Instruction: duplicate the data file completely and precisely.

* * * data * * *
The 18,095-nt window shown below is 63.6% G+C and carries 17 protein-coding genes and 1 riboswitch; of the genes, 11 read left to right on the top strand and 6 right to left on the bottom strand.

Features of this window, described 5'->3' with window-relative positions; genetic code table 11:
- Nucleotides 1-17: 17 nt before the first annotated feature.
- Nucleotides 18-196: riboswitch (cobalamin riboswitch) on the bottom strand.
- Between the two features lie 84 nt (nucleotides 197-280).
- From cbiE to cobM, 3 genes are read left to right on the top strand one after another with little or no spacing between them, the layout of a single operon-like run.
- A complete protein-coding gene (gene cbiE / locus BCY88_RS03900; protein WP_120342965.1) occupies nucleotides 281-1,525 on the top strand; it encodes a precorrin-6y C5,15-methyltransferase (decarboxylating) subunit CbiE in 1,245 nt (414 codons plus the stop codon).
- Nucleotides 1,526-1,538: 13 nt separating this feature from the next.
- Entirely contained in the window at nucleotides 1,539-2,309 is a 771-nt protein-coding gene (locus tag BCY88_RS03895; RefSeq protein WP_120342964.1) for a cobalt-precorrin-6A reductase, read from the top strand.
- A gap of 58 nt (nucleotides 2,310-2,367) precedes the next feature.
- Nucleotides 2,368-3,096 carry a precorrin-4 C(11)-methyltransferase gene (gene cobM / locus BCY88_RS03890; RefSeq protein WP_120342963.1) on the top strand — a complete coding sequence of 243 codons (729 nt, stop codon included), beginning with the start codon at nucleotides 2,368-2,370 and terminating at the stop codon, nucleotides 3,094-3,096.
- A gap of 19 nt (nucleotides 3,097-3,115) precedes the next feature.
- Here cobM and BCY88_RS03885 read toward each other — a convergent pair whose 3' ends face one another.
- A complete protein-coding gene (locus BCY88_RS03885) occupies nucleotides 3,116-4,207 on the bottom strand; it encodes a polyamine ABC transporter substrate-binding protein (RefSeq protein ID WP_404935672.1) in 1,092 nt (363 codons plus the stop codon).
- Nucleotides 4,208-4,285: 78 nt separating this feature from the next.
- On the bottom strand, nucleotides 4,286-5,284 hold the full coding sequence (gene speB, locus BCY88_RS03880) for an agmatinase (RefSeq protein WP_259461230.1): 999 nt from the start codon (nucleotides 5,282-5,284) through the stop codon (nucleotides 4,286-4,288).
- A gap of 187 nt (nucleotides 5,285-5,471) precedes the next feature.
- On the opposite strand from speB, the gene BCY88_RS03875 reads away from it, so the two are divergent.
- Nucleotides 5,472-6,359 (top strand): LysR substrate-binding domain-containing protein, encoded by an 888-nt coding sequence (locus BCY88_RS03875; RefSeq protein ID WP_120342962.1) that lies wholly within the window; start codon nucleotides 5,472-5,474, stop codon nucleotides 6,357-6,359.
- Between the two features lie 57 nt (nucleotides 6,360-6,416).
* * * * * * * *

The 18,095-nt window shown below is 63.6% G+C and carries 17 protein-coding genes and 1 riboswitch; of the genes, 11 read left to right on the top strand and 6 right to left on the bottom strand.

Features of this window, described 5'->3' with window-relative positions; genetic code table 11:
- Nucleotides 1-17: 17 nt before the first annotated feature.
- Nucleotides 18-196: riboswitch (cobalamin riboswitch) on the bottom strand.
- Between the two features lie 84 nt (nucleotides 197-280).
- From cbiE to cobM, 3 genes are read left to right on the top strand one after another with little or no spacing between them, the layout of a single operon-like run.
- A complete protein-coding gene (gene cbiE / locus BCY88_RS03900; protein WP_120342965.1) occupies nucleotides 281-1,525 on the top strand; it encodes a precorrin-6y C5,15-methyltransferase (decarboxylating) subunit CbiE in 1,245 nt (414 codons plus the stop codon).
- Nucleotides 1,526-1,538: 13 nt separating this feature from the next.
- Entirely contained in the window at nucleotides 1,539-2,309 is a 771-nt protein-coding gene (locus tag BCY88_RS03895; RefSeq protein WP_120342964.1) for a cobalt-precorrin-6A reductase, read from the top strand.
- A gap of 58 nt (nucleotides 2,310-2,367) precedes the next feature.
- Nucleotides 2,368-3,096 carry a precorrin-4 C(11)-methyltransferase gene (gene cobM / locus BCY88_RS03890; RefSeq protein WP_120342963.1) on the top strand — a complete coding sequence of 243 codons (729 nt, stop codon included), beginning with the start codon at nucleotides 2,368-2,370 and terminating at the stop codon, nucleotides 3,094-3,096.
- A gap of 19 nt (nucleotides 3,097-3,115) precedes the next feature.
- Here cobM and BCY88_RS03885 read toward each other — a convergent pair whose 3' ends face one another.
- A complete protein-coding gene (locus BCY88_RS03885) occupies nucleotides 3,116-4,207 on the bottom strand; it encodes a polyamine ABC transporter substrate-binding protein (RefSeq protein ID WP_404935672.1) in 1,092 nt (363 codons plus the stop codon).
- Nucleotides 4,208-4,285: 78 nt separating this feature from the next.
- On the bottom strand, nucleotides 4,286-5,284 hold the full coding sequence (gene speB, locus BCY88_RS03880) for an agmatinase (RefSeq protein WP_259461230.1): 999 nt from the start codon (nucleotides 5,282-5,284) through the stop codon (nucleotides 4,286-4,288).
- A gap of 187 nt (nucleotides 5,285-5,471) precedes the next feature.
- On the opposite strand from speB, the gene BCY88_RS03875 reads away from it, so the two are divergent.
- Nucleotides 5,472-6,359 (top strand): LysR substrate-binding domain-containing protein, encoded by an 888-nt coding sequence (locus BCY88_RS03875; RefSeq protein ID WP_120342962.1) that lies wholly within the window; start codon nucleotides 5,472-5,474, stop codon nucleotides 6,357-6,359.
- Between the two features lie 57 nt (nucleotides 6,360-6,416).